Knowledge Base

How a Managed Services Approach to Ransomware Protection Would Have Blocked WannaCry

June 7th, 2017

by Nick Seal, Practice Director, Managed Services;  Terry McBride Sr. Sales Executive

 

Beginning on May 12, 2017, in more than 150 countries around the world, business operations for companies of all shapes and sizes ground to a halt.  Over 230,000 computers were infected in only a few days by a particularly malicious crypto-worm known as WannaCry.  Despite protections that blocked initial versions of the worm, even some of the largest corporate entities across Europe were eventually breached by later permutations.  In addition to thousands of smaller companies, victims of this attack included the British National Health Service, FedEx, Telefonica Spain, and Deutsche Bahn.

WannaCry utilized a Windows Server Message Block (SMB) exploit, a known issue that had been addressed by Microsoft in March of 2017 with a security patch.  However, due primarily to lax approaches to Endpoint Security and Patch Management, millions of machines around the world remained unpatched and vulnerable to the worm which, once inside, encrypted critical client data and demanded payment for its release.  The propagation of WannaCry became so severe that Microsoft broke corporate protocol to release a critical security patch for unsupported systems still running on Windows XP and Windows 2003.

 

Hundreds of Billions or Trillions; Cyber-Crime will cost the global economy dearly.

 

New malware and worms are released “into the wild” on a daily basis.  Even in the short weeks since WannaCry, two major pieces of malware, Fireball and EternalRocks propagated using similar exploits.  In the case of WannaCry, a hacking group known as the Shadow Brokers leaked the Windows exploit, which was discovered originally by the United States’ National Security Agency (NSA), but not reported to Microsoft.  It is believed that the Shadow Brokers group first learned of the exploit when it was revealed in a large dump of NSA tools by Wikileaks.  While analysts’ estimates vary greatly,  it is a certainty that the next 5 years will carry a cost of many billions, or even several trillions of dollars.  Considering the current estimated value of the global economy is only 78 trillion dollars, the implication is clear.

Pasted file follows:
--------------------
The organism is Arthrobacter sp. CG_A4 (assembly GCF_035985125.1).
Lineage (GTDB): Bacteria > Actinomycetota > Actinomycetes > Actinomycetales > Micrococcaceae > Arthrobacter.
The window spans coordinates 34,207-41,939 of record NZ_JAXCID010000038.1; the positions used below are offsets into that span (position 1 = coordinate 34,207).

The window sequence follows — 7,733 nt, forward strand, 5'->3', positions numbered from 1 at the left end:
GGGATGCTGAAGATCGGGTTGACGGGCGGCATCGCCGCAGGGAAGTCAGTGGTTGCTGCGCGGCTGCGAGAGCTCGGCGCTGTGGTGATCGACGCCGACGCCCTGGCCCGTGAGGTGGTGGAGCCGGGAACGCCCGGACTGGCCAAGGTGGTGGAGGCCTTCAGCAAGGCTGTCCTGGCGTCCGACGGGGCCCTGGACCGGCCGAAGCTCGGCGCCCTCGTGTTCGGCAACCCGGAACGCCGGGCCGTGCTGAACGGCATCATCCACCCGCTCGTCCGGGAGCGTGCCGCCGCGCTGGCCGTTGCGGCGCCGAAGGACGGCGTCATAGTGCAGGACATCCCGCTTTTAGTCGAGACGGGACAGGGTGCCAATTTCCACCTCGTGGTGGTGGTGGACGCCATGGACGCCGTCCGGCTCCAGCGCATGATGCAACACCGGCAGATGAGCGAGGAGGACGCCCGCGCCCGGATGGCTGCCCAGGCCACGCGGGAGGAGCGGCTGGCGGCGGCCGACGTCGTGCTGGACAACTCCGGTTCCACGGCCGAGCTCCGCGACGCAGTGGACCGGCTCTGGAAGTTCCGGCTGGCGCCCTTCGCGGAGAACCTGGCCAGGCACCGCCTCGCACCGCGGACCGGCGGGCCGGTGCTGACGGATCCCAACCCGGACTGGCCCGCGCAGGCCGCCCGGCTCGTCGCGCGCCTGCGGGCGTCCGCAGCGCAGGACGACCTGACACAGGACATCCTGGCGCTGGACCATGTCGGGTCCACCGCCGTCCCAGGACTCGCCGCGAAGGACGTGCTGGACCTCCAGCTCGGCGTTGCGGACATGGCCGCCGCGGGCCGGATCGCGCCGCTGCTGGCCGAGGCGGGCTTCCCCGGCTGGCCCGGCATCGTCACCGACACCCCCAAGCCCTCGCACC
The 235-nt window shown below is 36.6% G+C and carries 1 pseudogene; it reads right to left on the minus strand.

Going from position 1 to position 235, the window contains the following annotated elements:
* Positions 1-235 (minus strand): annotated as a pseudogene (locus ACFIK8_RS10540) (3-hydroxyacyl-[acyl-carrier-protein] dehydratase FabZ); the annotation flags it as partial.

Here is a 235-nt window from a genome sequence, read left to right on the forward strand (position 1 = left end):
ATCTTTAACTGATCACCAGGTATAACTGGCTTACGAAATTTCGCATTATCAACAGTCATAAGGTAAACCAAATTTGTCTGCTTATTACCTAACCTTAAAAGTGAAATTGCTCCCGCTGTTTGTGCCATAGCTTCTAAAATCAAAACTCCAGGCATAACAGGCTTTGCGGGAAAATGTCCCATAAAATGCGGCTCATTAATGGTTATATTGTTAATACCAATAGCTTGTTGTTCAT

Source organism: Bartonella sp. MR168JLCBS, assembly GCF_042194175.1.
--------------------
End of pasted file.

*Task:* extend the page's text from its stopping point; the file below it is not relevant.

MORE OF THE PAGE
The nature of worms such as WannaCry is that they can cause a major security breach via even a single vulnerable machine on a network.  There was already a two-month old security patch from Microsoft when WannaCry began to spread in mid-May.  However, unless machines were fully patched from that version forward, they were left critically vulnerable.  While device-based edge security is a common area of focus, companies typically do not work proactively at aggressively patching and securing end-points, because it can be a cumbersome difficult task that is time-consuming for any size IT team.

 

CIS takes a layered pro-active approach to help clients protect themselves as much as possible from the next malware/ransomware outbreak.

 

The CIS Managed Services team takes a security-oriented pro-active approach to managing the endpoint.  CIS engineers and technicians work with clients to make recommendations on what can be reasonably done to mitigate the likelihood of falling victim to an attack.  CIS experts continually monitor the state of global malware attacks, as well as work with organizations such as Microsoft when critical patches are released.  As part of the Managed Services program, the CIS team works with clients to regularly review and update patches to the most current secure version.  As one of the most popular attack vectors centers around the user, not the machine, end-user training and awareness seminars are an added service that significantly improves client’s odds of avoiding the next attack.